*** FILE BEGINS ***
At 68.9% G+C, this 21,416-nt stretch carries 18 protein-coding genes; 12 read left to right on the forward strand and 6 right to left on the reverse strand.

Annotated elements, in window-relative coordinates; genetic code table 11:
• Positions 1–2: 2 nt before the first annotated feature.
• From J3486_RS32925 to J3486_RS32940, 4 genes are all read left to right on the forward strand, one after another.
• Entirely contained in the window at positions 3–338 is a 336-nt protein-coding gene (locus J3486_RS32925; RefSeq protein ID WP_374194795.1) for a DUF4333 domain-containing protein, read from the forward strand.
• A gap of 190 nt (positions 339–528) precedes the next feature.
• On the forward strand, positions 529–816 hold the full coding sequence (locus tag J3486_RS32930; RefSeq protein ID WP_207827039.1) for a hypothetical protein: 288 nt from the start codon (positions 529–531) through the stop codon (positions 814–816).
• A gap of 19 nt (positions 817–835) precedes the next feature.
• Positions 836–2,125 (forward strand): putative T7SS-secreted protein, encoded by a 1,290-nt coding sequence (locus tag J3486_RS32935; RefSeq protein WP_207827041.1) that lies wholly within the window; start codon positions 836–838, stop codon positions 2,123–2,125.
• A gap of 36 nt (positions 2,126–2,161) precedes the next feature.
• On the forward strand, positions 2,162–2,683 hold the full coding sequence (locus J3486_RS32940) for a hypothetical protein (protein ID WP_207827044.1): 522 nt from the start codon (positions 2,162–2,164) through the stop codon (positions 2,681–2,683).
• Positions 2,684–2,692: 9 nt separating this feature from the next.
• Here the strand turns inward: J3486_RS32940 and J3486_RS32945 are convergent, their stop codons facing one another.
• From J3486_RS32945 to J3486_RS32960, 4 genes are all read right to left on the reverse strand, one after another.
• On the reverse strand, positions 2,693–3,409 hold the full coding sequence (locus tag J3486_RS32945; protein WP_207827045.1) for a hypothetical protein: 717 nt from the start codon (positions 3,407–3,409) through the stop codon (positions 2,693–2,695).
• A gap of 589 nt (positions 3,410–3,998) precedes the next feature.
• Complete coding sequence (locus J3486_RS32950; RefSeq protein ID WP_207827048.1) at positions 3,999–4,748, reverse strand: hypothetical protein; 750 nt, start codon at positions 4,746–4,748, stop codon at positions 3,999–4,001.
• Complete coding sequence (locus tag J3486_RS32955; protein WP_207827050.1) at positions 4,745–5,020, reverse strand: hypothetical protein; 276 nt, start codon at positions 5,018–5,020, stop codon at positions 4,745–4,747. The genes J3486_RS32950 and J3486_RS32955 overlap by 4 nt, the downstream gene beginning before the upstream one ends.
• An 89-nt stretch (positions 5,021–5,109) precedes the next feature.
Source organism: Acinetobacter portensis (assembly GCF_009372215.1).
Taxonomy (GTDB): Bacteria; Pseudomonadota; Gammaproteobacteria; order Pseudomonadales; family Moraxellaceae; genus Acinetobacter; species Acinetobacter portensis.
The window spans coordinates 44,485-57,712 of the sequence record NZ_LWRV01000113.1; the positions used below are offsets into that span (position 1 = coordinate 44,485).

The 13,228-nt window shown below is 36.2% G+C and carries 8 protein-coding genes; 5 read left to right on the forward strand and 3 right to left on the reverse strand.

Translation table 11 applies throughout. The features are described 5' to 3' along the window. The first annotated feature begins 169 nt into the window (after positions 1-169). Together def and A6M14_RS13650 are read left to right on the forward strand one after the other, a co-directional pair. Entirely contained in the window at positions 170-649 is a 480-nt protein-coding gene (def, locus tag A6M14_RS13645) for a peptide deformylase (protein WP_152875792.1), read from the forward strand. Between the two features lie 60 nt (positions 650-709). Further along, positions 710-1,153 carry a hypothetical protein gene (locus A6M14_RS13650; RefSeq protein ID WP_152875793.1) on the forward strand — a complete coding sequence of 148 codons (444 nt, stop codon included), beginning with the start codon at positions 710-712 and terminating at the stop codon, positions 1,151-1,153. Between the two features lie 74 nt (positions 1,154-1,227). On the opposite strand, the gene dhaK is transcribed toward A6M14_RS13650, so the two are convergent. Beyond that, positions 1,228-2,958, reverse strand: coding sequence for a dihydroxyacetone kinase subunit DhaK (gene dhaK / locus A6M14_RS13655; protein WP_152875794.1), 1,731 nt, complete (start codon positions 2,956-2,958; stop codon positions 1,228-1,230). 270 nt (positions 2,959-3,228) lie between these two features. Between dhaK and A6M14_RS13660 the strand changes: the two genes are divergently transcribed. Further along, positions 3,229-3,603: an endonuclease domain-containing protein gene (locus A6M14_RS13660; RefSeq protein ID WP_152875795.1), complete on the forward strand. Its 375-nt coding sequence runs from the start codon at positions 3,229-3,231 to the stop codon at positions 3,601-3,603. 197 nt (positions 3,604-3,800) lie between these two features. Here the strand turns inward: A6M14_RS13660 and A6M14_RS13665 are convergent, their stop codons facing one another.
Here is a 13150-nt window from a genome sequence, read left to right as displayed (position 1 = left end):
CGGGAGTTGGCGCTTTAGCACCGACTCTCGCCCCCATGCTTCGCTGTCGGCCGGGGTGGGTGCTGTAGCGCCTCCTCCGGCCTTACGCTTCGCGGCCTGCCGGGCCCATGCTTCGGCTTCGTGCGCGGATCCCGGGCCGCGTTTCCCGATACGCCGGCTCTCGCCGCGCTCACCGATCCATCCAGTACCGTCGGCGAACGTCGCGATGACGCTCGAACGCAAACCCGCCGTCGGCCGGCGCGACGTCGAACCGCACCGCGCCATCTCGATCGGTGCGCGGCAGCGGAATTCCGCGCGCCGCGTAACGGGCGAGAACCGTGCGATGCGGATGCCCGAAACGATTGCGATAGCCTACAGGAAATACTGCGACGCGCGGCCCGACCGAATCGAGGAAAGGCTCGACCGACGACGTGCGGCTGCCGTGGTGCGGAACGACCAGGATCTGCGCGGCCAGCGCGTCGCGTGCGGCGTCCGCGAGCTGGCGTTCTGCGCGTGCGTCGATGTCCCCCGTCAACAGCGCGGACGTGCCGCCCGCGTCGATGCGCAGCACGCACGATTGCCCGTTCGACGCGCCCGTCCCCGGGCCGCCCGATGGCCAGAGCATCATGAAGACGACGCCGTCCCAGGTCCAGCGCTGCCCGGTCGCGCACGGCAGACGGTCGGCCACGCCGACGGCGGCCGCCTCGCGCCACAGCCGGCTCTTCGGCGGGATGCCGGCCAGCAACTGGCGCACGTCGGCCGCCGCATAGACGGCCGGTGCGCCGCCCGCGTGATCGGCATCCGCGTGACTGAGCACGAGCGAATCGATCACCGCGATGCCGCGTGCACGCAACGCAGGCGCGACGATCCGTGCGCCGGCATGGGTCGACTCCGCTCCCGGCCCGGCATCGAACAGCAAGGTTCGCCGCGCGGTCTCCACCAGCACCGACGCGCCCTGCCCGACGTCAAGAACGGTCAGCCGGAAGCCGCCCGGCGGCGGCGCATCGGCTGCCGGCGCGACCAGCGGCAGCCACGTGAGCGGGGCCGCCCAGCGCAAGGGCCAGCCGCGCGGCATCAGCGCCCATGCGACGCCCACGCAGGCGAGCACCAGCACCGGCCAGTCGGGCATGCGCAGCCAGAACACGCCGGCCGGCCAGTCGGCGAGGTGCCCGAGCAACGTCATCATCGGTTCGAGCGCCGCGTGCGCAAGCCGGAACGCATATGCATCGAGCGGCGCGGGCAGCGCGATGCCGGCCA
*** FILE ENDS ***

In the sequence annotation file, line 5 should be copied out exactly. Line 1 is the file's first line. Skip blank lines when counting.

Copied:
• Entirely contained in the window at positions 3–338 is a 336-nt protein-coding gene (locus J3486_RS32925; RefSeq protein ID WP_374194795.1) for a DUF4333 domain-containing protein, read from the forward strand.